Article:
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Virus fears Health chiefs urge Limerick, Clare and North Tipperary residents to ‘avoid New Year’s celebrations’

A department spokesman said there was “a growing concern over the impact of Christmas celebrations on the spread of Covid-19 in the community."

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The Department of Public Health has tonight urged people in one of the country’s worst hit regions for cases of Covid-19, where gardai are investigating alleged breaches of public health guidelines over Christmas, to “avoid large social gatherings of any kind for New Year’s celebrations“ in order to curb the spread of the virus.

There have been 800 positive coronavirus cases in Limerick, Clare and North Tipperary combined over the past two weeks, the Dept of Health Mid West said.

A department spokesman said there was “a growing concern over the impact of Christmas celebrations on the spread of Covid-19 in the community."

It comes as gardaí said Tuesday they were “preparing files for the Director of Public Prosecutions following incidents encountered by gardaí in Rathkeale across the Christmas period involving gatherings by large groups at private establishments and on public thoroughfares in the town”.

Rathkeale residents and Traveller rights group Pavee Point have separately raised concerns over the traditional movement of large numbers of the Travelling community from Britain - where a more transmissible form of the virus was detected before it reached Ireland - to Rathkeale, during the pandemic.

More than 1,000 visitors have travelled to the west Limerick town in recent weeks, which has sparked fears of a potential explosion of cases locally.

Gardaí are investigating after a number of house parties allegedly occurred in the town over Christmas.

According to the department spokesman, the “vast majority” of the 800 cases in the region over the past 14 days were “recorded in Limerick”.

In December, due to the nature of the festive season, the department saw three weeks of increased level of social gatherings from multiple households which had intensified in the lead up to the Christmas break.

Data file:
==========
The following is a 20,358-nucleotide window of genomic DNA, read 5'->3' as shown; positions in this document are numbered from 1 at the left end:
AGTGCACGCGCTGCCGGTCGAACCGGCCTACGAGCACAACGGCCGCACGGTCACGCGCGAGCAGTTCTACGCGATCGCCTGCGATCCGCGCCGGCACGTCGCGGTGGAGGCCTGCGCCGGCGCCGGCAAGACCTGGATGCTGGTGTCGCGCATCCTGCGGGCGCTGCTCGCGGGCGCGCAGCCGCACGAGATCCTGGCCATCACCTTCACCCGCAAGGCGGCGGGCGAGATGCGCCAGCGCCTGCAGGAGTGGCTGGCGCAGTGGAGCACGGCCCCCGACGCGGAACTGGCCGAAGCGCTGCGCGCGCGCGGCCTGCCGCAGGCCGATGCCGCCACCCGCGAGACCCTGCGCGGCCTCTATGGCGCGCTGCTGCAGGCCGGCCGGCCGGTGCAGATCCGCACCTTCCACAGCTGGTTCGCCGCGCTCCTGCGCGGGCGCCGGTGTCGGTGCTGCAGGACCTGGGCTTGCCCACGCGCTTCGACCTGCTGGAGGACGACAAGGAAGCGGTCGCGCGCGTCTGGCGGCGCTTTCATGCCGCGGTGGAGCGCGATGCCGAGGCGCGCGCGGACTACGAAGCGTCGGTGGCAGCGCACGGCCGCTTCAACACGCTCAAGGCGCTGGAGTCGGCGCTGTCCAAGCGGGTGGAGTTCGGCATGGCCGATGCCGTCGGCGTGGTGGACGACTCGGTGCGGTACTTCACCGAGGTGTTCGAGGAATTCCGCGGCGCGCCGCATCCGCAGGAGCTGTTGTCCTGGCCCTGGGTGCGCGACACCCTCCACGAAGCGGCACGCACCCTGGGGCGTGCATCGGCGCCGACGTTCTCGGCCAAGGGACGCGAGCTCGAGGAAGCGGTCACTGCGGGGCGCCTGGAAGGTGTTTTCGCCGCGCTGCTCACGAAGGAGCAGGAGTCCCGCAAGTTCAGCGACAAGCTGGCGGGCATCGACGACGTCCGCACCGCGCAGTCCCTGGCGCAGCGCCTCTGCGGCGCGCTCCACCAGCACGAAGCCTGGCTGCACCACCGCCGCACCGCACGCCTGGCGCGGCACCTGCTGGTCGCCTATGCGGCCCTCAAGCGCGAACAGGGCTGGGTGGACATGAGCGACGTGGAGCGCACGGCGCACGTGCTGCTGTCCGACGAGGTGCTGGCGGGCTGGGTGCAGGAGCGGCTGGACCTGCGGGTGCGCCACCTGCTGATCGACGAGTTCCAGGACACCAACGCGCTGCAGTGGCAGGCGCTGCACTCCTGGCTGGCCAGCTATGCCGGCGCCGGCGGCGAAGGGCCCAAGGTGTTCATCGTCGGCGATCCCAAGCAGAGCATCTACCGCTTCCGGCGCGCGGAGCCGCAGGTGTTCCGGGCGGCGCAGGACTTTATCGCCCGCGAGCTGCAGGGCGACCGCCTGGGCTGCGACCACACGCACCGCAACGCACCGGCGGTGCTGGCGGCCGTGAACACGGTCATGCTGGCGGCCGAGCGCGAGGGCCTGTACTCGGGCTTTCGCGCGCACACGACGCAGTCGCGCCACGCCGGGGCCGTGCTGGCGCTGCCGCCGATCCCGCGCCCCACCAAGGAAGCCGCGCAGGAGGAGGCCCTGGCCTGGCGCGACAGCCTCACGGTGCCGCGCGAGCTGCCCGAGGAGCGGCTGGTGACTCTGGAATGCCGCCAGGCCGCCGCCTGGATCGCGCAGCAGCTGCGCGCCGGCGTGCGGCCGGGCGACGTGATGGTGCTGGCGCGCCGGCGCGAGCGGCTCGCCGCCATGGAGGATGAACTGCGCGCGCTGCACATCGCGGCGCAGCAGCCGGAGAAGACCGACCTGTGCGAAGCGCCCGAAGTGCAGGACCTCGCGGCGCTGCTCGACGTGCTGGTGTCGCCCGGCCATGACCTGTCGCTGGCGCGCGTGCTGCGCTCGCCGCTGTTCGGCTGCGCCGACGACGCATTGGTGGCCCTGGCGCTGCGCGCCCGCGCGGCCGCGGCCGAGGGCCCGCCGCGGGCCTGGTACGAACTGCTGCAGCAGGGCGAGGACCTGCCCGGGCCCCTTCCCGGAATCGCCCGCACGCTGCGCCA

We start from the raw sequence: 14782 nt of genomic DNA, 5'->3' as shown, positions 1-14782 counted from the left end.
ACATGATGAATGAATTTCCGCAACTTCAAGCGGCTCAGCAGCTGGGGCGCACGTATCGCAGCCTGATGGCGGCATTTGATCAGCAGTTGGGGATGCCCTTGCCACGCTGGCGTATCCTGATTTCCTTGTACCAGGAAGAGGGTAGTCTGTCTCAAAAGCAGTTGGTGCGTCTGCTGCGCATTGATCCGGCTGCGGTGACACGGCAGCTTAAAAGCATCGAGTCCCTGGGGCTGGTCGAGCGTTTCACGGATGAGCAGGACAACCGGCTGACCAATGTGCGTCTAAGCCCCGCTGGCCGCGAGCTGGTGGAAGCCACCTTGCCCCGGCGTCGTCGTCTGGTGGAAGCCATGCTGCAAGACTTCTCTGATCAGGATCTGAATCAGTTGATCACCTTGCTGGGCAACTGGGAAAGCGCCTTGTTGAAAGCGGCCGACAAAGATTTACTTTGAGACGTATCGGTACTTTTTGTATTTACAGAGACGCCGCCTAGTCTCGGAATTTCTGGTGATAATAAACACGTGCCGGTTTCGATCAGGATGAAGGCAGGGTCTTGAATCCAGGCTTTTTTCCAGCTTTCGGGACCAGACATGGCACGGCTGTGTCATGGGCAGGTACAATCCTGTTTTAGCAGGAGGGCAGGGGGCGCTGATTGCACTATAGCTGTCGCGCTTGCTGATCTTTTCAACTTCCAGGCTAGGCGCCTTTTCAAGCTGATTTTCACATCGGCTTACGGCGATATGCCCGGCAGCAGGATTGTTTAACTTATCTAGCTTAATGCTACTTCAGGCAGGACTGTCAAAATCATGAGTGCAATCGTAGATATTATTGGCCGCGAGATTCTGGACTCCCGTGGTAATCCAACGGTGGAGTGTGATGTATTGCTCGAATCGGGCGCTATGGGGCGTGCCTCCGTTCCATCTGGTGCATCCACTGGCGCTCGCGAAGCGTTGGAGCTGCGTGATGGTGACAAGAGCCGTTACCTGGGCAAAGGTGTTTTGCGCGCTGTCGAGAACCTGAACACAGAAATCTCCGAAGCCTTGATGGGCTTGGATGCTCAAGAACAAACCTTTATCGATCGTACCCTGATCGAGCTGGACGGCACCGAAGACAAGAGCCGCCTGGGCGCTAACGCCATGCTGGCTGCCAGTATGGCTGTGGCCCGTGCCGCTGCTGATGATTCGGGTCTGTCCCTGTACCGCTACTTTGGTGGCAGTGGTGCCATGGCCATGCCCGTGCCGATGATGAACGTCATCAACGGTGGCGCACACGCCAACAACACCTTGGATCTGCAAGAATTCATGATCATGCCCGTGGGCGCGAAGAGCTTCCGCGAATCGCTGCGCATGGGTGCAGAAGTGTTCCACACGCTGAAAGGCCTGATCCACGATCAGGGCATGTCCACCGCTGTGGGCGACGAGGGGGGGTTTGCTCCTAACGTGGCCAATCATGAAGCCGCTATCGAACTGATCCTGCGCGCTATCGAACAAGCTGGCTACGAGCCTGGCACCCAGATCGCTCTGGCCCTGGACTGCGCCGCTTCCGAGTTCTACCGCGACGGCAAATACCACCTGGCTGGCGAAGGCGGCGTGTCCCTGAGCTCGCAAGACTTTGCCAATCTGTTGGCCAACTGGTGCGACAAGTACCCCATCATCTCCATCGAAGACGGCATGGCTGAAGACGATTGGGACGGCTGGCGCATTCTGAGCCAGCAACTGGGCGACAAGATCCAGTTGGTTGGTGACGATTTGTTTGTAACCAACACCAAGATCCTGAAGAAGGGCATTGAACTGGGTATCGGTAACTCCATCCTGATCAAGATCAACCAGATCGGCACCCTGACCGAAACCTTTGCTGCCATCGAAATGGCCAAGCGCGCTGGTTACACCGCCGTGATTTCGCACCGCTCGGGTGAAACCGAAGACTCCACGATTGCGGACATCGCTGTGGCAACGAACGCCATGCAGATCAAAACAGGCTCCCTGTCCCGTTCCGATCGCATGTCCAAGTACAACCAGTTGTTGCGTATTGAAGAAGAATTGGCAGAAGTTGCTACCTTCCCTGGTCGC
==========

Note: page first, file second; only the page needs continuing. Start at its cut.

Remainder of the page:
The department’s preliminary evidence indicates that gatherings among extended families, in private households, organised events, and in the hospitality sector have been contributing factors in outbreaks locally.

“We know that the virus has been widely circulating for nearly four weeks in the community, and spreading through these extended social gatherings in the lead up to Christmas.

"However, while we continue to closely monitor the possible impact of Christmas celebrations, we fear that large household gatherings in recent days may have added an extra layer to what is already a complex situation locally,” said Dr Mai Mannix, drector of Public Health Mid-West.

“We do not want a situation whereby new household cases bring undetected Covid-19 to new settings in the community over the coming days. This would make complex outbreaks increasingly more difficult to manage,” Dr Mannix added.

“Every effort to follow public health guidelines can and will prevent serious illness and will protect our most vulnerable, particularly as the winter days grow colder.”

The department also revealed worrying statistics, which show that nearly 1,000 people in the region failed to show for scheduled tests from December 24-28.

A Department spokesman appealed to the public “to answer phone calls from contact tracers, who are making every effort to track the spread of Covid-19”.

“We are also urging members of the public who have arranged a Covid-19 swab to attend the test centre and at the allotted time, as we continue to see many people missing their appointments.“

Meanwhile, a Garda spokesman reiterated the pandemic “remains a public health crisis and An Garda Síochána continues to appeal to all citizens to comply with Public Health Guidelines and Regulations”.

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